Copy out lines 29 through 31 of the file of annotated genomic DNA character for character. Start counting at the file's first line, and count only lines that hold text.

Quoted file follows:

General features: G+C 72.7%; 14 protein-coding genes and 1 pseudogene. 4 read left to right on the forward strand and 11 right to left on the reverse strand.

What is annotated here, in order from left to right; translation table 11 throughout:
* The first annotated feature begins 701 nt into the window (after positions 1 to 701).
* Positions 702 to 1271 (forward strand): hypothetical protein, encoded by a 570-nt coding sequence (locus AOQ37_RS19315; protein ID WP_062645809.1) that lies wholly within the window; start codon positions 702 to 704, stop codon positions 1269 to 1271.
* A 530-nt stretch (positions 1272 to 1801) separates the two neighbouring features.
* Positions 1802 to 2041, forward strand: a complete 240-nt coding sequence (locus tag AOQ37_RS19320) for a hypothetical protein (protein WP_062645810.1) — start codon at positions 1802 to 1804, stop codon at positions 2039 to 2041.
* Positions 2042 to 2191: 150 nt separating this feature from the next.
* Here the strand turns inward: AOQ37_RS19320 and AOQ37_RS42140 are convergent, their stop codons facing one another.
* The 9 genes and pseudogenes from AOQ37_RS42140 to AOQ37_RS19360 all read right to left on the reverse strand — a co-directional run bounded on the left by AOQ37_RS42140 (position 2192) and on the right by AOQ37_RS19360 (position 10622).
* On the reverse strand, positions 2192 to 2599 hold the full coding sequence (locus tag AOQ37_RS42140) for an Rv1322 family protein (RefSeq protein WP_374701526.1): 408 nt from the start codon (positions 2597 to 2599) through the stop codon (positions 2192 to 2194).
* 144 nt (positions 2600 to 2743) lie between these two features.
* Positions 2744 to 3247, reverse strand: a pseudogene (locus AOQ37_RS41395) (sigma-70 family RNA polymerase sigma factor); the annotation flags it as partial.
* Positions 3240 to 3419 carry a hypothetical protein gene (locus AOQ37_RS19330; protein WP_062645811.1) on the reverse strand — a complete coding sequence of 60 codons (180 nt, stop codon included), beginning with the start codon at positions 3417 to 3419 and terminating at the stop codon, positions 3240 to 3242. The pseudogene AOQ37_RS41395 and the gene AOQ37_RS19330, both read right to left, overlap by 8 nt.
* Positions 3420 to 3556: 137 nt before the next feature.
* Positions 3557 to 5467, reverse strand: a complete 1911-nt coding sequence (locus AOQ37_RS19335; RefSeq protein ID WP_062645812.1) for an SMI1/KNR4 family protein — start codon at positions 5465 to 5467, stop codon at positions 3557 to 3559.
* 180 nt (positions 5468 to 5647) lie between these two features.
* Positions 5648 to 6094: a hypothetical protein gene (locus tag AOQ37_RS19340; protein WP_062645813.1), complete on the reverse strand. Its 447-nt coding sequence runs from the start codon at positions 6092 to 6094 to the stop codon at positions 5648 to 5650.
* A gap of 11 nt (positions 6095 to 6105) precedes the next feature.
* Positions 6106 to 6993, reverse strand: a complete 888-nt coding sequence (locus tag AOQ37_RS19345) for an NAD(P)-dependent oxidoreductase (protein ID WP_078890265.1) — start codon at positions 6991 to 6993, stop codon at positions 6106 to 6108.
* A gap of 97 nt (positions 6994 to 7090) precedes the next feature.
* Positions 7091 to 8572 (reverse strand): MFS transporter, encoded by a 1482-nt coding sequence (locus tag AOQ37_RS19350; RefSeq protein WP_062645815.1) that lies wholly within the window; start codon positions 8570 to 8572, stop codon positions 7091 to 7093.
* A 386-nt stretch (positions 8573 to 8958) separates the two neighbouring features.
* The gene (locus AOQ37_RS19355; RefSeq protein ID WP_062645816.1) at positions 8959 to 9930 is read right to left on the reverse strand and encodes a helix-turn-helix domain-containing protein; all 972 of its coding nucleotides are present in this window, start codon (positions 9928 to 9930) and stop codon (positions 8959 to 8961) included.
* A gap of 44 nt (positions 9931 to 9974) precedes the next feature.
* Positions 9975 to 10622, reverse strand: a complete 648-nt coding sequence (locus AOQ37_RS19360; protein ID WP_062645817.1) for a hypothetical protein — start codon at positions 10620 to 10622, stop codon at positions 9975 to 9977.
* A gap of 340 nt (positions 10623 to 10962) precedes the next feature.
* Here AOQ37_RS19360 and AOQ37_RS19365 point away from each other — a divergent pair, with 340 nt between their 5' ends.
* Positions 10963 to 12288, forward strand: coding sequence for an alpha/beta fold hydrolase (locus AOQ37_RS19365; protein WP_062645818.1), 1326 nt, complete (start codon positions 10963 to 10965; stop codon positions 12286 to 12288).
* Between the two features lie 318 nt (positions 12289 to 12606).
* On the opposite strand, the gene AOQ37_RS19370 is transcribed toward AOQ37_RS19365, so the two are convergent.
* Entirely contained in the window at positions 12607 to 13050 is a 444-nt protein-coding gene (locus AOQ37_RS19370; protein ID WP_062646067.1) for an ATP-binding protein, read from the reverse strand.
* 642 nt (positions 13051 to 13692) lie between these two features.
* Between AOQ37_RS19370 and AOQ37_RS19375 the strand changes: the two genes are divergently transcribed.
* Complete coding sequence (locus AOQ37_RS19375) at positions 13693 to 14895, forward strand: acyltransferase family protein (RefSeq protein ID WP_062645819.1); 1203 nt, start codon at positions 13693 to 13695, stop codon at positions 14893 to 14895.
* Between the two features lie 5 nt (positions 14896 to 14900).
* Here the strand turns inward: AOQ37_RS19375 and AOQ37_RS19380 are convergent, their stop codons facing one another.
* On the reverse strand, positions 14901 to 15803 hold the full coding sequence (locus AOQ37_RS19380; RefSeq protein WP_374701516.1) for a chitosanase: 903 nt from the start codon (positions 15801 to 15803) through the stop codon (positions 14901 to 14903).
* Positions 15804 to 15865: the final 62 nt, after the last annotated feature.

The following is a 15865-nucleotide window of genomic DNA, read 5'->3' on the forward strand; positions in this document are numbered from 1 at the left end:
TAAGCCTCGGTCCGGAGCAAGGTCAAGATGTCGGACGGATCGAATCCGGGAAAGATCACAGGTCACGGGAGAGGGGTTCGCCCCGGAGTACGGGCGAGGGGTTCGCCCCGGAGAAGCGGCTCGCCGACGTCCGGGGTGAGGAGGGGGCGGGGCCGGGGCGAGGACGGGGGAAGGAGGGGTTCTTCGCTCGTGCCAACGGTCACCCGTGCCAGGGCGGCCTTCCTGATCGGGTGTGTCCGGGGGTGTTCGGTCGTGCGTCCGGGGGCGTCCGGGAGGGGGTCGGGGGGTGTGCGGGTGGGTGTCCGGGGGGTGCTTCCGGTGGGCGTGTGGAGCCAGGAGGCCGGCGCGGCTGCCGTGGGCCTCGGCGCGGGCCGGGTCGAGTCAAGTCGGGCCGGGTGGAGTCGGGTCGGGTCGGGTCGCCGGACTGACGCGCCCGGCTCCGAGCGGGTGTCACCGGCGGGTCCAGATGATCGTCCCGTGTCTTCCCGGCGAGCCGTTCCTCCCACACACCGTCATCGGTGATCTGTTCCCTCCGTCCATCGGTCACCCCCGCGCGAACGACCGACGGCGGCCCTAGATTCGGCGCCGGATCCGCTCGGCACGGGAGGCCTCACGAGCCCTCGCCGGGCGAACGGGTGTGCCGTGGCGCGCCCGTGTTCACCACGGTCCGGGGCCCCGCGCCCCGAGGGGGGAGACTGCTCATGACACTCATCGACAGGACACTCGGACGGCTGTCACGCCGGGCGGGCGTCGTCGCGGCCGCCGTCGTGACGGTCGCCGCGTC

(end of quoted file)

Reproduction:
* Between the two features lie 318 nt (positions 12289 to 12606).
* On the opposite strand, the gene AOQ37_RS19370 is transcribed toward AOQ37_RS19365, so the two are convergent.
* Entirely contained in the window at positions 12607 to 13050 is a 444-nt protein-coding gene (locus AOQ37_RS19370; protein ID WP_062646067.1) for an ATP-binding protein, read from the reverse strand.